On a side note, the first chapter of James in the King James version of the Bible has a section about “The Tongue,” which states, in James 1:5. “Even so the tongue is a little member, and boasteth great things. Behold, how great a matter a little fire kindleth!”
Vaya con Dios, Jesse Benton.
August 29, 2014
Speaker John A. Boehner reminds us of his love for tans, long hair and monkeys as Heard on the Hill concludes its 2014 look back.
August 25, 2014
Can’t beat her? Mock her!
Such seems to be the mentality behind a new(ish) cyber swipe aimed at House Minority Leader Nancy Pelosi.
The would-be meme suggests that if the California Democrat participated in the insanely popular #IceBucketChallenge currently flooding your every social media feed, she would disintegrate — much like Elphaba Thropp famously did in the dramatic confrontation forever burned into our collective memory by “The Wizard of Oz.”
August 22, 2014
As Heard on the Hill’s look back at 2014 rolls on, Senate Majority Leader Harry Reid organizes his calendar, greases pigs and pays tribute to his favorite Americans — the Koch brothers.
MANCHESTER, N.H. | One Republican senator from the Midwest might as well be asking: Will taxes raise the sticker price of this mug of bacon?
The menu item at the iconic Red Arrow diner currently goes for $13.99 — and for six bucks more you can keep the mug. The diner is a must stop for any politician stumping in the Granite State. Your correspondent ate breakfast this week at a counter spot marked with a small plaque noting that former Sen. Scott P. Brown, R-Mass., (now a candidate for Senate in New Hampshire) had once graced the same seat.
A new blog entry on the Wisconsin Republican’s website says, “the idea that government should be able to use taxes and regulations to make its citizens avoid the wholesome foods they prefer is repulsive.”
It references a Wall Street Journal opinion piece by Oklahoma State professor Jayson Lusk about the promotion of a vegetarian diet by some as a means to combat climate change.
August 19, 2014
It took a week. But Senate Majority Leader Harry Reid has finally come clean about why he’s not partaking in the hairy contest Nevada Republican Dean Heller floated via the local press.
Per an interview given to the Reno Gazette-Journal, Reid has officially bowed out of the collegial beard-growing challenge after taking it on the chin during a previous family vacation.
August 15, 2014
Heard on the Hill continues its look back at the best Hits and Misses from 2014, this week focusing on Minority Leader Nancy Pelosi’s love for children, baseball and fist pumps.
August 11, 2014
Is it wrong that we kinda dug the risqué enhancement rogue computer programmers unleashed on the Federal Depository Library Program homepage late last week?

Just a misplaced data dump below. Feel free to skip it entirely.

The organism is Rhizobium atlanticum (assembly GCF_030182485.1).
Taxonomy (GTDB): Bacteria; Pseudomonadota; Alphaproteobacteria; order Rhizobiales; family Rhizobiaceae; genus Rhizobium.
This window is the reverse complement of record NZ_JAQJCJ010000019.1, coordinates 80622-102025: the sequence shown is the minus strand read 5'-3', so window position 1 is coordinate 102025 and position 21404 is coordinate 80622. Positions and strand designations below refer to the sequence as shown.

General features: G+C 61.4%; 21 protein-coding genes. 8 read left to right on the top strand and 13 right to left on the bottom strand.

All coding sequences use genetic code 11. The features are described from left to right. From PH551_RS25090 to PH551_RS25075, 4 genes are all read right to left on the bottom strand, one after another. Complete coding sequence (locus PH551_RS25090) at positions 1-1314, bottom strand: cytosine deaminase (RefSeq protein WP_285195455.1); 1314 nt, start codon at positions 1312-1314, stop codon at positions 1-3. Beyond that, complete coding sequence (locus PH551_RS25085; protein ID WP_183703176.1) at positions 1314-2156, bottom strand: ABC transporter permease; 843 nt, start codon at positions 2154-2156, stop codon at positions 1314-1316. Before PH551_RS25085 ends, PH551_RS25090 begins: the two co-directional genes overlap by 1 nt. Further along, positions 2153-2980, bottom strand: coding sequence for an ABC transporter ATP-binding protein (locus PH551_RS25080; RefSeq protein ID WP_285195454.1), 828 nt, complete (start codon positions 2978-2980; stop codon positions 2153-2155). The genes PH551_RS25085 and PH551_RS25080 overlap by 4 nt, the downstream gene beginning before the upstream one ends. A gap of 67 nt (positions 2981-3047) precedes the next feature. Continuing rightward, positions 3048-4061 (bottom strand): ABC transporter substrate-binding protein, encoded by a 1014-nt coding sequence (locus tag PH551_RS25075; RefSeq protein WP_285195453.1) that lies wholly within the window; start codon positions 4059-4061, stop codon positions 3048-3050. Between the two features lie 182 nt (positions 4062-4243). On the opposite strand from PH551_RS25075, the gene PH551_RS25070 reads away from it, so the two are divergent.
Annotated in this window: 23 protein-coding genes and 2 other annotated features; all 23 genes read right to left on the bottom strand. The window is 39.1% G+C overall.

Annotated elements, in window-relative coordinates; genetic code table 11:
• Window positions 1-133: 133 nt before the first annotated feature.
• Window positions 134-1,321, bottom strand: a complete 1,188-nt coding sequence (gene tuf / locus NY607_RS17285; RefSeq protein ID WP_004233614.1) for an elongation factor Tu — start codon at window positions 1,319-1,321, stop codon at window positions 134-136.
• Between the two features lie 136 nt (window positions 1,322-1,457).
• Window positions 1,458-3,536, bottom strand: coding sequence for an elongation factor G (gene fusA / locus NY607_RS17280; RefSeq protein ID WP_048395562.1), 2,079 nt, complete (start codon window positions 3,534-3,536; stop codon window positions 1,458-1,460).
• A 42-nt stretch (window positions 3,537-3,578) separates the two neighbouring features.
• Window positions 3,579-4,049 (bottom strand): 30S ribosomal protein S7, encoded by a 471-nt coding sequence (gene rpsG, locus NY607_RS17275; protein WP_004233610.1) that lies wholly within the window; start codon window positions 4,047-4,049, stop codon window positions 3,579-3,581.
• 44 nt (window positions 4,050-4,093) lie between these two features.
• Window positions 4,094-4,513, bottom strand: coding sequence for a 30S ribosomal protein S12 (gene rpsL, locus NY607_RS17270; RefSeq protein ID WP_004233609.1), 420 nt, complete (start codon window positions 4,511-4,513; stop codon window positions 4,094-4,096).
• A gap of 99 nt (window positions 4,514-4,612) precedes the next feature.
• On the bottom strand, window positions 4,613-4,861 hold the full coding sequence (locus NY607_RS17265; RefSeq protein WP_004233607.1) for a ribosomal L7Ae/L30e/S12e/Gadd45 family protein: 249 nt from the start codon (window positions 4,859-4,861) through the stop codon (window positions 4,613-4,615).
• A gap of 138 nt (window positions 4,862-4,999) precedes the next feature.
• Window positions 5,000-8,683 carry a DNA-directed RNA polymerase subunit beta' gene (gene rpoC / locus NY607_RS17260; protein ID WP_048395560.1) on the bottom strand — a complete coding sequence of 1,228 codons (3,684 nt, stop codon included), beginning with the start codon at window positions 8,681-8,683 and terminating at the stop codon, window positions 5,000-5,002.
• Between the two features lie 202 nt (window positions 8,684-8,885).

A tipster noticed a disturbance in the Government Printing Office-run force, a rump-shaking hiccup online watchdogs attributed to presumably Polish pranksters operating under the guise of “SoWa BeZ OkA.”
Another cyber-sleuth spotted a similar incursion — same digitized kitty, same Swedish pop soundtrack — executed against the Finnish government.
GPO spokesman Gary Somerset confirmed the FDLP site had been compromised, but assured HOH federal authorities were on it. Full story
August 8, 2014
With the August recess underway, Heard on the Hill is looking back at the best Hits and Misses moments you may have missed — or just need to watch again. This week, Senate Minority Leader Mitch McConnell focuses on nodding, smiling and clearing his throat.
It’s been far too long since we’ve had a Gene Roddenberry acolyte railing against societal injustices on the House floor.
But that could all change this fall— assuming North Carolinians are willing to stun political prognosticators and transport long shot candidate David Waddell to Capitol Hill come November.
Waddell made national headlines earlier this year after jumping ship from the Indian Trail town council using Klingon.
Per the Charlotte Observer, the starry-eyed pol has since secured enough signatures to guarantee his spot as a write-in candidate in the upcoming midterm elections.
Our politics team has tagged incumbent Democrat Kay Hagan as one of the 10 most vulnerable senators in the current cycle, but it sounds like Waddell is well aware he’s light years away from a lock.
“I’m not going to tell you I’m starting to pack [for Washington],” Waddell told the Observer. “It’s a mission to get a message out.”
August 4, 2014
As cell phones, rhetorical questions and Chinese drywall graced the House and Senate floor, some members prepped for “summer vacation,” while others just could not wait to get to Waffle House.